The perfect British butler serves his employer faithfully and with great dignity, putting aside all his own needs and desires as he fulfills those of his master. Mr. Stevens in “The Remains of the Day” by Kazuo Ishiguro is such a butler, and he has served in that capacity for 30 years. Now, in the twilight of his service, he takes a long road trip and thinks back over his many years as a butler.
His reflections take him down as many twists and turns as the roads he’s driving, but he dwells primarily on two individuals — his former employer, the great Lord Darlington, and the former head housekeeper, Miss Kenton. Stevens squandered the opportunity of his life to make a life with Miss Kenton when he had the chance, but his focus, his duty, was always centered on Lord Darlington’s needs, as the perfect butler should.
I’ve taken many road trips in my life, and there’s nothing quite like a long drive to make a person start pondering. Stevens even ponders on pondering while driving: “... it is perhaps in the nature of coming away on a trip such as this that one is prompted towards such surprising new perspectives on topics one imagined one had long ago thought through thoroughly.”
One of those perspectives involves his own revelation about his feelings for Miss Kenton. The purpose of his drive is to see her again after many years in the hope that she may want to return to Darlington Hall to work there again. A letter he received from her in which she’d written of some recent marital strife had led him to believe that she might be compelled to return. When he finally sees her again, though, he learns that she has no intention of leaving her marriage despite its problems.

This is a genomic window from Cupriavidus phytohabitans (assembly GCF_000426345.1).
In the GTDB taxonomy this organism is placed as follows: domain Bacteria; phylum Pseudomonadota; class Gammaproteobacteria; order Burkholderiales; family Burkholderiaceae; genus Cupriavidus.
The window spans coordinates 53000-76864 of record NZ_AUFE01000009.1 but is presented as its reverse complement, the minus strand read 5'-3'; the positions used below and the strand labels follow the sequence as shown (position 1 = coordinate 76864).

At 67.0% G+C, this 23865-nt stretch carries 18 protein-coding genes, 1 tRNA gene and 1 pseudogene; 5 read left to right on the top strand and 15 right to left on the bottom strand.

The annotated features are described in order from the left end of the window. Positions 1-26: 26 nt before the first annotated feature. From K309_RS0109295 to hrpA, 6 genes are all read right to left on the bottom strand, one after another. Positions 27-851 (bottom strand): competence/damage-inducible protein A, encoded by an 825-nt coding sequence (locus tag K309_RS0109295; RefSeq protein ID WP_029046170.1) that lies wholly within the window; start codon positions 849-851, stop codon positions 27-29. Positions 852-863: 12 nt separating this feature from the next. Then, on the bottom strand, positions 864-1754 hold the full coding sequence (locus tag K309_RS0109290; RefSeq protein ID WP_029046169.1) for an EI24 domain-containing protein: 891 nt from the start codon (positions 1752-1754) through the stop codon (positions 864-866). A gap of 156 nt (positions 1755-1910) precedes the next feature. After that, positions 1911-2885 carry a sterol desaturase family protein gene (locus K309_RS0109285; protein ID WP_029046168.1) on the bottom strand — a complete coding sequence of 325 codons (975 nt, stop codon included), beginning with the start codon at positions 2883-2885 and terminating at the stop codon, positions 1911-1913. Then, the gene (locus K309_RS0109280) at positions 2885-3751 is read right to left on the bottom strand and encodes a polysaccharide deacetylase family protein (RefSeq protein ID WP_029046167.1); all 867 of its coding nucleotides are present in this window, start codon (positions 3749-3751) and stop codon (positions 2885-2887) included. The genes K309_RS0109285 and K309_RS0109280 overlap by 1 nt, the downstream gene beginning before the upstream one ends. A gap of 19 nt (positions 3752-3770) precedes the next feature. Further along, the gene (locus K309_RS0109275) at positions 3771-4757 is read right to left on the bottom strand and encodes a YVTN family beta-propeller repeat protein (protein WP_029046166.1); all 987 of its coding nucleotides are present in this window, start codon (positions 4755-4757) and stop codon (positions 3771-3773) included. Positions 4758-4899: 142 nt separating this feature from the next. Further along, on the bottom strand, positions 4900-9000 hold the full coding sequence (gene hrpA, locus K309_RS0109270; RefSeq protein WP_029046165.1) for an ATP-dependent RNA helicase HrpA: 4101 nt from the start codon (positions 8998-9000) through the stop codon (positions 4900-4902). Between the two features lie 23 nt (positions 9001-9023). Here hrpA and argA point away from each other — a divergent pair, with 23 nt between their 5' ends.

It is also painfully clear that if Stevens had acted when he’d had the chance, years ago when they were both employed at Darlington Hall, Miss Kenton would have welcomed his advances, and they both would have had different lives together.
She tells him as much: “... I get to thinking about a life I may have had with you, Mr. Stevens. And I supposed that’s when I get angry over some trivial little thing and leave. But each time I do so, I realize before long — my rightful place is with my husband. After all, there’s no turning back the clock now. One should realize one has as good as most, perhaps better, and be grateful.”
The title of this novel is perfect, in my opinion. Its meaning becomes clear at the end of the story when Stevens is at a pier watching the sunset, lost in his contemplations. A man sitting on the bench beside him remarks that the evenings are the best part of the day because your work is behind you and you can relax with your feet up. Stevens realizes he needs to make the most of his evening, of what remains of his day.
“After all, what can we ever gain in forever looking back and blaming ourselves if our lives have not turned out quite as we might have wished?”
All he can do, all any of us can do, is make the most out of the best time of his life — the evening and what remains of his day. I know I plan to do so.
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Next month’s reading selection is “The Last Lecture” by Randy Pausch. Contact Marshall at firstname.lastname@example.org.